Here’s a brief primer on how to build a business that does not burn people out:
1. Revisit and revise your business purpose. Don’t say something vague that sounds good on paper – make sure your purpose is clear and concise – and actually communicates a goal.
A great example of a clear purpose/mission statement is Zoom. They state: “Our mission is to develop a people-centric cloud service that transforms the real-time collaboration experience and improves the quality and effectiveness of communications forever.”
This is certainly what they have done.
2. Create firm policies that forward your company’s purpose. These policies don’t just have to be overall “big company policies” that keep your business out of legal trouble. They could include something like “We do not take calls or schedule meetings between 12 and 2 PM” or “Every employee is required to take at least one training or continuing education class a year.”
3. Document existing processes and procedures for each department. Your star employees most likely have a system for how they get their work done each day. It may be that your salesperson sends a personal note to everyone who has purchased within five days of purchase. It could be that your production supervisor has a five-minute huddle at the beginning and end of each workday. Perhaps your most productive instrumentation technician always puts their tools away at the end of the day, right where they know they can get at them in the morning.
Each documented system must be made available to the whole team, so they can learn from these successes and use them.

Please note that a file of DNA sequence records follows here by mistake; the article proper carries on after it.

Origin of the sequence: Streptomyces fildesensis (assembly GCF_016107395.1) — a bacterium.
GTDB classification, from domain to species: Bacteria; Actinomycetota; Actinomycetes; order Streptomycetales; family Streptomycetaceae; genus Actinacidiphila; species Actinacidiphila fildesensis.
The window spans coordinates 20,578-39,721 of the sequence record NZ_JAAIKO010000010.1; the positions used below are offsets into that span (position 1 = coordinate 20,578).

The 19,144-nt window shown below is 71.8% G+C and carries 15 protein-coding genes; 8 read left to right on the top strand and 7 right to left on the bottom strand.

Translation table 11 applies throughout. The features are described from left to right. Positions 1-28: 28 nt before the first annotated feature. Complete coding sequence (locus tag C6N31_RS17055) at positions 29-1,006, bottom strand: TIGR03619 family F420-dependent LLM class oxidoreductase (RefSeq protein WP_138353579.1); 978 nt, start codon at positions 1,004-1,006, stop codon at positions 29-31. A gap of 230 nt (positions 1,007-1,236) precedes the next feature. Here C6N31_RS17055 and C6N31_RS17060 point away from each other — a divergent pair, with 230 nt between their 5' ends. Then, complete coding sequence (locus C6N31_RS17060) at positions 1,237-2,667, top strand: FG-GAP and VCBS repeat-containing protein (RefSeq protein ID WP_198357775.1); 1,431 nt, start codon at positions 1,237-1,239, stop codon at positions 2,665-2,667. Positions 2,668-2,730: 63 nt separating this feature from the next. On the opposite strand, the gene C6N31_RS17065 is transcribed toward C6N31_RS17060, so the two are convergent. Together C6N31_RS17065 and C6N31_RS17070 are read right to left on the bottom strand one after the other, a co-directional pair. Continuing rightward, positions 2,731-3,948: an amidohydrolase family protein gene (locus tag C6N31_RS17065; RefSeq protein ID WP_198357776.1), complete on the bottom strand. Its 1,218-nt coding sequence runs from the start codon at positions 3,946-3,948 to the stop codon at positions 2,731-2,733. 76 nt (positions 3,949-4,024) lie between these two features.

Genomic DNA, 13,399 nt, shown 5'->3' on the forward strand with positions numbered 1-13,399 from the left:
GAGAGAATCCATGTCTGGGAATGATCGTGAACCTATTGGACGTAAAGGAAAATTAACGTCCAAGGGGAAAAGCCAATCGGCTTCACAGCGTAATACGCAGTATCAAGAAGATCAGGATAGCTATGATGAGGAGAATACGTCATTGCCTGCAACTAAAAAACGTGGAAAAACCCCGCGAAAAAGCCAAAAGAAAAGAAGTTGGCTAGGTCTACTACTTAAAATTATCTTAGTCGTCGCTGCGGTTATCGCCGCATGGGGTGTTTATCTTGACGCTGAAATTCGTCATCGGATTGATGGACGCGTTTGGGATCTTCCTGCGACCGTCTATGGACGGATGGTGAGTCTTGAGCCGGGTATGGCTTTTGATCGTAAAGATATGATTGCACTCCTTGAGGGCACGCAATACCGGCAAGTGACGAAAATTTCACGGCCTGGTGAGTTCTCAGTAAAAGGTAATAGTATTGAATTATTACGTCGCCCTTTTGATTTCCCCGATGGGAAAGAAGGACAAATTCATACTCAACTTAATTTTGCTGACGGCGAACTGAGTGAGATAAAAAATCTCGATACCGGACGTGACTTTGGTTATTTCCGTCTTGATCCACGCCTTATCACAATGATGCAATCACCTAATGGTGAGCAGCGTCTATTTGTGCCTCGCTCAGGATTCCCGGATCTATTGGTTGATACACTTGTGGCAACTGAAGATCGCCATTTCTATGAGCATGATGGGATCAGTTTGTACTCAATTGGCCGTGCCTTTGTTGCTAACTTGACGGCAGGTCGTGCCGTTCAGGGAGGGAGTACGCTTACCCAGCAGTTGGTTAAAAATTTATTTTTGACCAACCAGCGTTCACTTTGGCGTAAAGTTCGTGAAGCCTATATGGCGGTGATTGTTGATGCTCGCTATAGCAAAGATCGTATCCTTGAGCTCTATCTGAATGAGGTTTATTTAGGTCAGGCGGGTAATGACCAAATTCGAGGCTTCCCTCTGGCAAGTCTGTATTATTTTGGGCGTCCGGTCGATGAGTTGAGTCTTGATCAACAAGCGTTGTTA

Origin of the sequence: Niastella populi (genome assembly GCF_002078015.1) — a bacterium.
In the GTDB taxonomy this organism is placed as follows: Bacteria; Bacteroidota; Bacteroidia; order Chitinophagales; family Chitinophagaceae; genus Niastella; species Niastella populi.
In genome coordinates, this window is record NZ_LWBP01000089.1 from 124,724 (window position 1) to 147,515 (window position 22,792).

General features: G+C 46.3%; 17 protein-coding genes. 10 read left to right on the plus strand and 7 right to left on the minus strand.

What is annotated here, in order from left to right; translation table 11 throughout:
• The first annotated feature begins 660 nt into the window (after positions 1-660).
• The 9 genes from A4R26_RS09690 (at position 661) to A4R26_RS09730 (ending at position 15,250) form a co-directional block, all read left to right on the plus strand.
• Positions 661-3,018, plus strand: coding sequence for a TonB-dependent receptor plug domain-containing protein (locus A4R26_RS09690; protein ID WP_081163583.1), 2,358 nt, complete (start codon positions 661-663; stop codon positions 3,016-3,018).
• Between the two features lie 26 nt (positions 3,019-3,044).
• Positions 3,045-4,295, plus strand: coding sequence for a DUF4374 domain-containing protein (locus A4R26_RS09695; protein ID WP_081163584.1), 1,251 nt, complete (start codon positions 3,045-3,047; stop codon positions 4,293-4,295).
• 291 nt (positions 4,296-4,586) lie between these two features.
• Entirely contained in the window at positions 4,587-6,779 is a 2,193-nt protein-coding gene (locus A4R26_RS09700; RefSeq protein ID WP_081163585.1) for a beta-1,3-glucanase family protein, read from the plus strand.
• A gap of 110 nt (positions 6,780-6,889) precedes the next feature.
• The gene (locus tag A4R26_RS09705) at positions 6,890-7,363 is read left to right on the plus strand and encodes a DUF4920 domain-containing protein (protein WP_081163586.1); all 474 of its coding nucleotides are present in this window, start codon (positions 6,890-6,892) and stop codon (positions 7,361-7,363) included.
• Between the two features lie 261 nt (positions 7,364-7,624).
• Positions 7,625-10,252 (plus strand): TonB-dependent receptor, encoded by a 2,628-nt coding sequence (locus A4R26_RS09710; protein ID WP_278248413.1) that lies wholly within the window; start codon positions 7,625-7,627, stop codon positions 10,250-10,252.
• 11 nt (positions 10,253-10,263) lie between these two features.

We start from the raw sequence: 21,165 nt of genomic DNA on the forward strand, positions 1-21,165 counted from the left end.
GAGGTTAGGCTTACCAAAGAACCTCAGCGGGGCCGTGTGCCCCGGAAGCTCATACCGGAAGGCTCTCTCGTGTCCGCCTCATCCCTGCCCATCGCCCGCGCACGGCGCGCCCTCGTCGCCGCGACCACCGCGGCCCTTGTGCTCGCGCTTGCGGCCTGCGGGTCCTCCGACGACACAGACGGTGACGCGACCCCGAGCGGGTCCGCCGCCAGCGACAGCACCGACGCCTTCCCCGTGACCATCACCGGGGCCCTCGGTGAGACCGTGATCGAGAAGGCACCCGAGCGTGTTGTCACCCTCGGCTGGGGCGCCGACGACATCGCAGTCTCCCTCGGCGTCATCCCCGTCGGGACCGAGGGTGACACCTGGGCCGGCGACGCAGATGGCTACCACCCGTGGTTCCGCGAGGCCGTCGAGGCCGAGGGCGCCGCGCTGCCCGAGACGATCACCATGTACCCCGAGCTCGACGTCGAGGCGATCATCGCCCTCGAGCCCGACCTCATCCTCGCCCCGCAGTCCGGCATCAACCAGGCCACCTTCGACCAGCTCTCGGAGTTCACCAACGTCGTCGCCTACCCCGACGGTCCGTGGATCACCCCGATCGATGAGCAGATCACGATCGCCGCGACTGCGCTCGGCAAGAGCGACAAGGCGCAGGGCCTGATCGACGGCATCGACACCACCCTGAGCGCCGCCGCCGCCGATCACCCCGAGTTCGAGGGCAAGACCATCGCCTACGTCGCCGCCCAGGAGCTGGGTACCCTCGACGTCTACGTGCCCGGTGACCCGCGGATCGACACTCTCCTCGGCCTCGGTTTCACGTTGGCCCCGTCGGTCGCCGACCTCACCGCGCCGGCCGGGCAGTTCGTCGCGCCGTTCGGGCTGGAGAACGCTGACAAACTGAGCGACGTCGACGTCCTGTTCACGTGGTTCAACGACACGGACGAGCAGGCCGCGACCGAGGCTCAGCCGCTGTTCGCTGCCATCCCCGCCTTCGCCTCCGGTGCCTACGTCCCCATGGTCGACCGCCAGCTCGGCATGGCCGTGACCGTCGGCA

4. Create new systems as needed for areas that don’t seem to have a systematic way of accomplishing tasks. Some areas will be a bit chaotic and won’t have a unifying system to document. This gives you the opportunity to create a new system to test, refine, and use.
5. Test all processes and procedures to ensure they work for all. This is a great place to discover holes in business systems, ensure training is completed in particular areas, and update staff on the best way to get things done.
6. Revise policies and systems if something was found that needs to be altered.
Creating systems around jobs that need to be completed empowers your staff to be more efficient and learn from those at the top of their game. Additionally, policies, processes, and procedures provide you with a framework for preventing burnout. By keeping everyone and everything focussed on the overall purpose of your business, extraneous tasks can fall by the wayside, and you and your team can focus on what you all do best.
Are you ready to prevent burnout and get organized? Get in touch with our team at Business Success Consulting Group today.